Written by MARK JAEGER
Wednesday, 19 November 2014 19:01
After balking over finance charges, trustees gain concession from water tower maintenance firm
You couldn’t blame Village of Fredonia officials for feeling a bit like customers dickering for a better deal at a car dealership during the last Village Board meeting.
That was especially the case when a representative from the company hoping to get the contract to maintain the village’s water tower voiced the familiar sales refrain, “I’ll have to check with my manager,” while discussing the pending contract.
Village officials previously said they liked the idea of turning over the cost of maintaining its municipal water tower to Dixon Engineering, a Michigan firm which specializes in the work.
The firm said it would care for the village’s 30,000-gallon tower — including repainting it and relocating the array of cellular antennas — for a total cost of $303,000 over five years.
The recoating of the interior and exterior of the tower is expected to cost $170,000.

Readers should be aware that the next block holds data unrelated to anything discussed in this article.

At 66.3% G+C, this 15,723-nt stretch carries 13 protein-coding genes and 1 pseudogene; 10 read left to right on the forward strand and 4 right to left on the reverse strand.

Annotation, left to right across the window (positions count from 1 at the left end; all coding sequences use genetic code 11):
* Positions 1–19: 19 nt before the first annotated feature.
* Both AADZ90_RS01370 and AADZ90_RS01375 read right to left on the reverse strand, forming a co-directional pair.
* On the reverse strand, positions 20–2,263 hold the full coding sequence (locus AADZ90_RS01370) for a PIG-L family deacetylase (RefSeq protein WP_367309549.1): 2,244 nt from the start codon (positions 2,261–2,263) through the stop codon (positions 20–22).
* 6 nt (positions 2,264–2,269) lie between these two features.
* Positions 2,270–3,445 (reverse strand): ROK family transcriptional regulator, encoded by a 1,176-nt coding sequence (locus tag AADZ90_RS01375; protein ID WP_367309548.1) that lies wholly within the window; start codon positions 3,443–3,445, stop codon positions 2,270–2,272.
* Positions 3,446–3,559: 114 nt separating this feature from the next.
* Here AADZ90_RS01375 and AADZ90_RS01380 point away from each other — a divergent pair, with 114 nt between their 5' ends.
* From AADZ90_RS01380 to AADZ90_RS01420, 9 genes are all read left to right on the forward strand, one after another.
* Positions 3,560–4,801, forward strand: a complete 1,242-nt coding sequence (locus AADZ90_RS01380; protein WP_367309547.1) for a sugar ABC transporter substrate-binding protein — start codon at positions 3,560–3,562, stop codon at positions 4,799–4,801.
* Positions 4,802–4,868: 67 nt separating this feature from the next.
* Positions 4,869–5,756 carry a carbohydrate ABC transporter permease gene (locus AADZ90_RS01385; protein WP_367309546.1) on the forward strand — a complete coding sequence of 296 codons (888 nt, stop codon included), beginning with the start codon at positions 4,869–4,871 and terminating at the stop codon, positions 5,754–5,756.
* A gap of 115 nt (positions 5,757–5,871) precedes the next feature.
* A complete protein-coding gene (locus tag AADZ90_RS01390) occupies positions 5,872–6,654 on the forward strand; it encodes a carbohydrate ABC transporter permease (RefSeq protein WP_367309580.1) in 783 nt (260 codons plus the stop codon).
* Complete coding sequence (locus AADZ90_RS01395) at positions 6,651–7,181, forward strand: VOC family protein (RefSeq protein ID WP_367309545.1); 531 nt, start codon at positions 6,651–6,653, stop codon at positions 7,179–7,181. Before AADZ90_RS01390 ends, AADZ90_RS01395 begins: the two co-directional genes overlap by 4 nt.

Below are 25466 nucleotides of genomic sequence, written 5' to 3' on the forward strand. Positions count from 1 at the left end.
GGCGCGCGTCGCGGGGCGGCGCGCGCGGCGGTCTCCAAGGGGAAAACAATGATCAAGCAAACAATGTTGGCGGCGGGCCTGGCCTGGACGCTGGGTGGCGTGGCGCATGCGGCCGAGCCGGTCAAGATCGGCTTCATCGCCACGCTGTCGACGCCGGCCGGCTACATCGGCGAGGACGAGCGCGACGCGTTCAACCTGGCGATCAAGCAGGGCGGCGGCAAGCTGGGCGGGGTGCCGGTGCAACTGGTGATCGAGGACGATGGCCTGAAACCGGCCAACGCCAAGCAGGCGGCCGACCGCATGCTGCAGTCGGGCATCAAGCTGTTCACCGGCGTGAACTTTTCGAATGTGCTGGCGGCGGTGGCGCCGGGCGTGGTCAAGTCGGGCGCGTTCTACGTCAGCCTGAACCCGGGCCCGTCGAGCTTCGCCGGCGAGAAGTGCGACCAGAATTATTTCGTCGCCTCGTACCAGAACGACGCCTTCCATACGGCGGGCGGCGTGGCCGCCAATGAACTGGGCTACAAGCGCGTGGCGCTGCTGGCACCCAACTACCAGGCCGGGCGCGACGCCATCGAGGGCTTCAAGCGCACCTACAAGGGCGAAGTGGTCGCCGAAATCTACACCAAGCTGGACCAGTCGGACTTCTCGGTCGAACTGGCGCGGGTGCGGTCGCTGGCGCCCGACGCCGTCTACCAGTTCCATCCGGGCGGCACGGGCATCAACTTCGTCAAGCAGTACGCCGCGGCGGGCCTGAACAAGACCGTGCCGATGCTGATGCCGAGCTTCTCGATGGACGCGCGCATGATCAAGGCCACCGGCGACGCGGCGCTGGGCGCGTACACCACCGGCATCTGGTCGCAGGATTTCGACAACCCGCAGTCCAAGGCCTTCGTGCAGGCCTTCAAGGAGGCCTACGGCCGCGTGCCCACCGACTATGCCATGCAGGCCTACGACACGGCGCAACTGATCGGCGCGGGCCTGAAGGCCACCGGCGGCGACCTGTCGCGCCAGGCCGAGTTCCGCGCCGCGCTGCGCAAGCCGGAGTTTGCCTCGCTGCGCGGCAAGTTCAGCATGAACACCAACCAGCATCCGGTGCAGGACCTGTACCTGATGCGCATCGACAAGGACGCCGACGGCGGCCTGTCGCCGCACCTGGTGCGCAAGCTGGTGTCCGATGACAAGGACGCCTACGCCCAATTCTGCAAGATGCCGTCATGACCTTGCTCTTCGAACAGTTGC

Although supportive of the maintenance plan, officials withheld final approval of the proposal last month over uncertainty about a proposed financing charge.
A preliminary proposal noted the included 5% finance charge would amount to $30,000 over the life of the contract.
“With interest rates where they are, we could get the money locally for lower than that — probably around 3%,” said Trustee Jill Bertram.
Trustee Scott Ehaney, who was chairing the board meeting in the absence of Village President Chuck Lapicola, agreed.
“Money is cheap right now. We can do better than 5%,” Ehaney said.
In the midst of the discussion, Dixon Engineering representative Jim Orr said he would e-mail the home office to see if a lower rate could be negotiated.
Just a few minutes later, Orr returned to the board room and read a message from his boss that said, “Let’s get this done tonight.”
A 3% interest charge was authorized.
Trustees said the savings expected from the lower finance charge may allow a reconsideration of the board decision not to include the village name on the exterior of the tower when it is repainted.
The company said it would charge $6,500 to paint the village name in block lettering on the tower, or $7,500 if the name is painted in script.
Trustees voted 4-3 to eliminate the lettering last month, with some officials contending the tower is not visible enough to justify that expense.
The board voted unanimously to authorize Dixon to prepare a detailed maintenance report, a document that can be as many as 100 pages and is a precursor to a finalized contract.
Formal approval of the Dixon contract is on Thursday’s Village Board agenda.